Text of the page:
Oct 19, 2023 - Economy

Inside the AI-related changes at venture capital firm Greycroft

Illustration of a human hand and a computer cursor hand engaged in a handshake

Illustration: Annelise Capossela/Axios

Venture capital firm Greycroft told investors this week that it will refocus its core strategy around AI startups, according to a letter obtained by Axios.

Why it matters: The move is emblematic of the overall VC market, but it also caused internal friction at Greycroft that will result in two longtime partner departures.

By the numbers: At the end of 2022, Greycroft reported having around $5.7 billion in assets under management.

Behind the scenes: Greycroft in April announced that it had raised around $1 billion for a pair of new funds — its seventh early-stage flagship fund and its fourth growth fund — after about a year in market.

  • At around the same time, the 17-year-old firm began discussing the AI-centric strategy shift. It will continue to back health care and financial tech startups, but through the lens of what its letter calls "vertical software that is powered by artificial intelligence."
  • The change away from sector-based core investing is said to have gone too far for Ellie Wheeler, an 11-year Greycroft vet who focuses on health care, and Will Szczerbiak, who joined Greycroft in 2015 with a heavy focus on enterprise fintech.
  • Moreover, both Wheeler and Szczerbiak are New York-based partners, at a time when Greycroft is opening its first Bay Area office to capitalize on local AI talent — including the hiring of a new partner and the expected addition of four other investment professionals.
  • Wheeler and Szczerbiak are expected to leave Greycroft at year-end, along with three more junior investment professionals. In its letter to investors, the firm writes: "They are both excellent investors, have been valuable members of our team, and have our full support in what they want to do next."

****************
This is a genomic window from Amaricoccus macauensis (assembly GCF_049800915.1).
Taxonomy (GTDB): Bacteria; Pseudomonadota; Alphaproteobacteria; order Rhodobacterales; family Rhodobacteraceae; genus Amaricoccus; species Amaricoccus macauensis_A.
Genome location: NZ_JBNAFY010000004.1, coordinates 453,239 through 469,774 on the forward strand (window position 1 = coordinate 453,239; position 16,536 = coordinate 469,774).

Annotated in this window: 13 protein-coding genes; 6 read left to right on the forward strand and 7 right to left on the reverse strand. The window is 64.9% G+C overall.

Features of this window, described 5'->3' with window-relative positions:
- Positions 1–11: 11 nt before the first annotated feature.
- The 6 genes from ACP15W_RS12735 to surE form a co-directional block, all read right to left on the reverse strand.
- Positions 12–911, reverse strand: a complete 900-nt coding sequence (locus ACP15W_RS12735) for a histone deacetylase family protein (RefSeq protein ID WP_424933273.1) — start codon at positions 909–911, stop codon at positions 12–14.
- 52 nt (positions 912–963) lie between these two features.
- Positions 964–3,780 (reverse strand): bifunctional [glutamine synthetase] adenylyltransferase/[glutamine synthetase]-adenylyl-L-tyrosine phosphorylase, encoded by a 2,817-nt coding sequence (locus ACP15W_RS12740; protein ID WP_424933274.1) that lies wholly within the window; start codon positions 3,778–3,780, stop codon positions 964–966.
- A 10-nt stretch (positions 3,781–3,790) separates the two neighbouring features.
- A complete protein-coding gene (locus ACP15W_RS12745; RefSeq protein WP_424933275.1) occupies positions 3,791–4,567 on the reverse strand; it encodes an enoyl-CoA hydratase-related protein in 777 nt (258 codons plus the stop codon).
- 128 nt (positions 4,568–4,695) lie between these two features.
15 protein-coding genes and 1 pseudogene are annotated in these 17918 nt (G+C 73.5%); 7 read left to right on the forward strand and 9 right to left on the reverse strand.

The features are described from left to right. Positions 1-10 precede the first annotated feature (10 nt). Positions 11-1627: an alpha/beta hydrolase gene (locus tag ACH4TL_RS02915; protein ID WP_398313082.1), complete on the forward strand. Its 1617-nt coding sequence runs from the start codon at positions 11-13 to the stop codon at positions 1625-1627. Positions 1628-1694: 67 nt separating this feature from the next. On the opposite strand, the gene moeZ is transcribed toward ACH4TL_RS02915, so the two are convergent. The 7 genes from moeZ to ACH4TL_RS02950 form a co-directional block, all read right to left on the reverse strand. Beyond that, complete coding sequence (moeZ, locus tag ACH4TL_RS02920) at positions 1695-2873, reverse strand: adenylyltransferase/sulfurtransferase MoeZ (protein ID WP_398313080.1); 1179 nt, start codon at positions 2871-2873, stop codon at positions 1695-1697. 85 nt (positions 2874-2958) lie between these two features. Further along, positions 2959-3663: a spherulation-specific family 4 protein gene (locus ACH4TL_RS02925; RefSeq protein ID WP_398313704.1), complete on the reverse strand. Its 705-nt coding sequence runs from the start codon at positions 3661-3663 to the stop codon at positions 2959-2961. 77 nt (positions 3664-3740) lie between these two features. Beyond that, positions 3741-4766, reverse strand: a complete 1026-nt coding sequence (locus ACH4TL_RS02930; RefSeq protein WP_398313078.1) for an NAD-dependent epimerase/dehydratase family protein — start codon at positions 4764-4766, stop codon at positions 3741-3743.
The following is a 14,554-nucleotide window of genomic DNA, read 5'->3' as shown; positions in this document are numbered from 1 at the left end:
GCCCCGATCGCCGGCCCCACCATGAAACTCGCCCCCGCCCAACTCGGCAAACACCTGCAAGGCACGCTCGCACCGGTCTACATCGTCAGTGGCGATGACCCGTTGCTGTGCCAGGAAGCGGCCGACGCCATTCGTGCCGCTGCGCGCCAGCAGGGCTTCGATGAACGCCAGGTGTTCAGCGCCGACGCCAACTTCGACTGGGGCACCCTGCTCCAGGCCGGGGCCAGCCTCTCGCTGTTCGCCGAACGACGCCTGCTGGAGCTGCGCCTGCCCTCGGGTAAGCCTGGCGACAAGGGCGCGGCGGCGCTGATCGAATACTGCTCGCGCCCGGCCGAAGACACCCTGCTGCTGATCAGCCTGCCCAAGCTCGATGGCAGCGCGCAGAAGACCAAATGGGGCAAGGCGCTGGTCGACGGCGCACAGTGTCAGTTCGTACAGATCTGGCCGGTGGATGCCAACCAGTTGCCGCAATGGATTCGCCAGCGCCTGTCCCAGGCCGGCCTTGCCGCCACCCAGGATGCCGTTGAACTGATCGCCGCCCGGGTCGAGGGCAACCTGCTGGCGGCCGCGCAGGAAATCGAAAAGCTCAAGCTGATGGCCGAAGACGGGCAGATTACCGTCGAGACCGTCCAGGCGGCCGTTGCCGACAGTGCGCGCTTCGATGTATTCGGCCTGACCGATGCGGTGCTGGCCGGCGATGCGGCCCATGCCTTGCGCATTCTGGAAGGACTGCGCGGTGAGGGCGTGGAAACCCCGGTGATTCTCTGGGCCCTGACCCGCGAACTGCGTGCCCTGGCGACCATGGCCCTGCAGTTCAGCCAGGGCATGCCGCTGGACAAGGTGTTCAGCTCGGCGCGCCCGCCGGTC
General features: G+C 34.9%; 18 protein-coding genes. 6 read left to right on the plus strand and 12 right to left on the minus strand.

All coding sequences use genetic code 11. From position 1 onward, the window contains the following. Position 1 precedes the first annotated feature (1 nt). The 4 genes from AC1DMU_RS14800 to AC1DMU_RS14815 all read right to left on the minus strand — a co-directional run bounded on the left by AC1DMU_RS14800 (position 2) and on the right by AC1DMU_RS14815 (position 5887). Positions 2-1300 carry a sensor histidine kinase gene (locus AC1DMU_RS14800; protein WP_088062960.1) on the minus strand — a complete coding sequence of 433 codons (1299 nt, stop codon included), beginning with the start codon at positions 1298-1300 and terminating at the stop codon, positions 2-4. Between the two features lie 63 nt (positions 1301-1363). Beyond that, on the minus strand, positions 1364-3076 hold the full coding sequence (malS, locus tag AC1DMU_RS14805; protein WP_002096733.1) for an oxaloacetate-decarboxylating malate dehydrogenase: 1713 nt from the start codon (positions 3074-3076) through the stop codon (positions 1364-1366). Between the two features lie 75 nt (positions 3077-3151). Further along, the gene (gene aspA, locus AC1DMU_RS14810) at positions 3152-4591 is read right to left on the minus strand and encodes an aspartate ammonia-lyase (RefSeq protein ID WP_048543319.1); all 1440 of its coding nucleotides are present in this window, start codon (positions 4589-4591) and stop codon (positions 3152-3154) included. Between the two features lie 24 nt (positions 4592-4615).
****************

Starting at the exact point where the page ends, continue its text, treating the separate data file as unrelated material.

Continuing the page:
The intrigue: The pending departures were first reported by The Information, which suggested they were layoffs related to a disappointing fundraising haul.

  • It's true that Greycroft didn't hit its ambitious "hard caps," but it did meet targets and raised more than during prior fundraises. It also currently employs more investment professionals than it did at the beginning of the year.

What's next: Greycroft sent the investor letter in response to The Information piece, saying it had planned to unveil its new strategy in November. It writes:

"The AI market today appears to have many similarities to the days of the early Internet. We have opportunities to invest across the entire stack, ranging from technical building blocks to the first commercial applications ... This looks a lot like other software supercycles we have seen over the last 17 years."
  • It's also worth noting that Alan Patricof, Greycroft's 88-year-old co-founder and chairman emeritus, recently told Axios that AI is a "bigger and more profound revolution" than gene splicing, PCs, the internet or cloud computing."

Editor's note: Greycroft was an early investor in Axios, although it no longer holds any ownership position. It also invested in Axios HQ, a software spinout in which some Axios employees have equity.

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